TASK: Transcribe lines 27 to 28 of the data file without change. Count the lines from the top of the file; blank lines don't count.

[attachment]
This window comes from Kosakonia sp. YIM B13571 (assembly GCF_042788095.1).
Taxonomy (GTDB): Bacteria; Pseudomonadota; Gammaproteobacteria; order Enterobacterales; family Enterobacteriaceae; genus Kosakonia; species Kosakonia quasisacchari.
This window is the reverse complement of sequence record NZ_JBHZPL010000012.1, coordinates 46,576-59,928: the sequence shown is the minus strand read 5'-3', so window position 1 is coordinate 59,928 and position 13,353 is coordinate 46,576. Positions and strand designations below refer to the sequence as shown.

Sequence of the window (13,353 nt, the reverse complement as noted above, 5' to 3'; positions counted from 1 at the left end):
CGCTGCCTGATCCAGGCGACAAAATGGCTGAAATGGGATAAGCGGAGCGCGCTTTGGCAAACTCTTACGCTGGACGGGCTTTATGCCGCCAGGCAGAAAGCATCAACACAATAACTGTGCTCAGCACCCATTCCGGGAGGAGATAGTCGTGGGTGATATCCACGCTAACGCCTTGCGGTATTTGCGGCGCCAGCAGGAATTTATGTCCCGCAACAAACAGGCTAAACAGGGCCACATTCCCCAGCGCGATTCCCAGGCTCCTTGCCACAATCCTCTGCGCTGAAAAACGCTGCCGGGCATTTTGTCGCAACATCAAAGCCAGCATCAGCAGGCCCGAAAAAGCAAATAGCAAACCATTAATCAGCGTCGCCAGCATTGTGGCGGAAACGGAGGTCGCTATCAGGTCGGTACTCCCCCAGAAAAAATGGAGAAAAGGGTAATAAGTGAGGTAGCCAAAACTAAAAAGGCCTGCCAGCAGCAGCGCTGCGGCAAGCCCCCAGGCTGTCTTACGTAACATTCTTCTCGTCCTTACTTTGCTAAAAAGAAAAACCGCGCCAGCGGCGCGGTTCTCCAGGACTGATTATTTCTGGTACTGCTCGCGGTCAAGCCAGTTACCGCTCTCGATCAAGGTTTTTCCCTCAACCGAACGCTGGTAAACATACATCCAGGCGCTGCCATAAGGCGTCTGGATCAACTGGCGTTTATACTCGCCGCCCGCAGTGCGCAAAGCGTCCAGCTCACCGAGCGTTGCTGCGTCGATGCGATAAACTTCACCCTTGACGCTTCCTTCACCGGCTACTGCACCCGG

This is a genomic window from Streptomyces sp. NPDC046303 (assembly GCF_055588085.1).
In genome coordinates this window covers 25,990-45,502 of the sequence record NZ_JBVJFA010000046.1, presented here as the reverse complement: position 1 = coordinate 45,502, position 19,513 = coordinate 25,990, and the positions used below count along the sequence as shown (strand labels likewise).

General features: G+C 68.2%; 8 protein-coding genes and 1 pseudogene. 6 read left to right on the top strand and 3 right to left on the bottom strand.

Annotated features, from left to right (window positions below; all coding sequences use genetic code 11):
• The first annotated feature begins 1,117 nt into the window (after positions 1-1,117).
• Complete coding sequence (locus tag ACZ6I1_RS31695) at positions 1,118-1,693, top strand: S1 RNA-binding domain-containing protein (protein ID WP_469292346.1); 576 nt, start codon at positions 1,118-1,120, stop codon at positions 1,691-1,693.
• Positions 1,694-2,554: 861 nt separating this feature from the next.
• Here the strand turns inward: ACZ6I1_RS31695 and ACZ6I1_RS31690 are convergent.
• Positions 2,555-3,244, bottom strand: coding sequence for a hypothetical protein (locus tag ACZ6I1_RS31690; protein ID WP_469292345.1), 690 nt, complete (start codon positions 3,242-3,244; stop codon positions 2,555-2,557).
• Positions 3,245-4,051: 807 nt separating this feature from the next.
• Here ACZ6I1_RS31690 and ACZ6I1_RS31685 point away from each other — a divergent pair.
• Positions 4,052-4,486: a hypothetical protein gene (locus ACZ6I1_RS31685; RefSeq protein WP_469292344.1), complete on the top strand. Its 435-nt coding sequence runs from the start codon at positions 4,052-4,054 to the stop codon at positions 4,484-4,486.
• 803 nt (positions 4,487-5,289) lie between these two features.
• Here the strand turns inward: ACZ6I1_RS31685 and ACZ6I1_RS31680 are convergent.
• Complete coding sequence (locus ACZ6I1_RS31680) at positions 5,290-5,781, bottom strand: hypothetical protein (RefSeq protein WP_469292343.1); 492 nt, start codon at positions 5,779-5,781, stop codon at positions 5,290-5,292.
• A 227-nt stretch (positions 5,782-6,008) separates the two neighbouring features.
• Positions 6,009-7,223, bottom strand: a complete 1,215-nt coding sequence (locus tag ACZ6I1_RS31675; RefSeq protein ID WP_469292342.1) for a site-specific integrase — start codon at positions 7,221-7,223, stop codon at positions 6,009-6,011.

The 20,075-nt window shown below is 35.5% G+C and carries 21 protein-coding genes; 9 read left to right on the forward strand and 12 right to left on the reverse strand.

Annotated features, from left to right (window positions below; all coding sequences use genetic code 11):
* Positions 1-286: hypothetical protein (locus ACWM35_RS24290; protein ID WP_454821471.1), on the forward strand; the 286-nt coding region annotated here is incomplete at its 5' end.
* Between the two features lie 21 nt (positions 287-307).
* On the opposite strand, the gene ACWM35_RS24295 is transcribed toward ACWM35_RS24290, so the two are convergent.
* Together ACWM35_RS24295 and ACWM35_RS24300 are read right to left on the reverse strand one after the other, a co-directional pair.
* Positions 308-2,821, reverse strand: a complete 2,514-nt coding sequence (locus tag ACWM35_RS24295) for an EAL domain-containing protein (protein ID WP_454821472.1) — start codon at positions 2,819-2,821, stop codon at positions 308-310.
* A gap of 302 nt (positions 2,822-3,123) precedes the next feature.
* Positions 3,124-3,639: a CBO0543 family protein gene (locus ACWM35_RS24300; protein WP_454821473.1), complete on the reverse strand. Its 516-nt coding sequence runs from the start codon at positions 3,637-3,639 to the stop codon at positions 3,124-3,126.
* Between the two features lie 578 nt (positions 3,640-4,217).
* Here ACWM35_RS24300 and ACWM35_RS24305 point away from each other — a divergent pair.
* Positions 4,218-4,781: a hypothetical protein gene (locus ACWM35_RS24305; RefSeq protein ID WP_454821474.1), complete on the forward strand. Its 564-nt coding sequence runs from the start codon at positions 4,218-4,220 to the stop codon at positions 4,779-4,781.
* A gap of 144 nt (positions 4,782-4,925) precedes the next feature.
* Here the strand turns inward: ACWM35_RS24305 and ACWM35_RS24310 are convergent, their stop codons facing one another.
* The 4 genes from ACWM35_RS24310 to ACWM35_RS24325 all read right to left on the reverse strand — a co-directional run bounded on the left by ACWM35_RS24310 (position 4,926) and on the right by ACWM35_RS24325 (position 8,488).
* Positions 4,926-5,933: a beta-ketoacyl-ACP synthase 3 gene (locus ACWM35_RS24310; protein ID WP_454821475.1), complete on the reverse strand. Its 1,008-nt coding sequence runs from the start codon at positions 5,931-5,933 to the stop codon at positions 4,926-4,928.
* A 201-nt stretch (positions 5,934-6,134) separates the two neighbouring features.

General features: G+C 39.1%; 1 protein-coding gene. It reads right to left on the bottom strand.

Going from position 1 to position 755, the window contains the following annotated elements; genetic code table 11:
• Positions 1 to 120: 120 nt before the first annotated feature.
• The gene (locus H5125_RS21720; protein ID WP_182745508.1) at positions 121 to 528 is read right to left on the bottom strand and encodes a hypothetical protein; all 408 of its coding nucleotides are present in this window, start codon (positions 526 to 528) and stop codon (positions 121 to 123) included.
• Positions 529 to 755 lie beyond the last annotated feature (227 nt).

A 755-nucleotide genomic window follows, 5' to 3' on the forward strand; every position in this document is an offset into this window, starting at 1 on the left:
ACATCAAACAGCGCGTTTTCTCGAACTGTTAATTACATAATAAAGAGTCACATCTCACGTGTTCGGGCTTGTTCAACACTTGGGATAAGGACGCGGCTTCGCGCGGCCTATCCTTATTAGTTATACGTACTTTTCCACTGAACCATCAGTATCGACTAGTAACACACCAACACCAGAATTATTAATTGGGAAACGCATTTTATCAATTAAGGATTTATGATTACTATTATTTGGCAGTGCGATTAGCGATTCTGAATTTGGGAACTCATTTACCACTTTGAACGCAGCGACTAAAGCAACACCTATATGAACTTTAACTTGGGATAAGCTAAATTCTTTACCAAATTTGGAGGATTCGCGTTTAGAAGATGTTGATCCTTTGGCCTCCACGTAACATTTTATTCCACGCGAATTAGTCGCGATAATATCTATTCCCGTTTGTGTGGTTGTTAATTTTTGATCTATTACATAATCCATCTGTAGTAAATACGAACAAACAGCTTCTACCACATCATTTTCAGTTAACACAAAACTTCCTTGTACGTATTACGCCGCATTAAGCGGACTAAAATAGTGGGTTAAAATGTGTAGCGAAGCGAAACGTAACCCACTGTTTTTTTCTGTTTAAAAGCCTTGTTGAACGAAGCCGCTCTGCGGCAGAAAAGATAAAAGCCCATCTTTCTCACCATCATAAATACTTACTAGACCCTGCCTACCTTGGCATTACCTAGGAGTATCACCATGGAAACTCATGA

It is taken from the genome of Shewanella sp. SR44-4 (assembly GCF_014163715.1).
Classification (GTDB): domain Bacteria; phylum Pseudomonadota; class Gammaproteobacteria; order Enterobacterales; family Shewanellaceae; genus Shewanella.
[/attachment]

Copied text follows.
* On the opposite strand, the gene ACWM35_RS24295 is transcribed toward ACWM35_RS24290, so the two are convergent.
* Together ACWM35_RS24295 and ACWM35_RS24300 are read right to left on the reverse strand one after the other, a co-directional pair.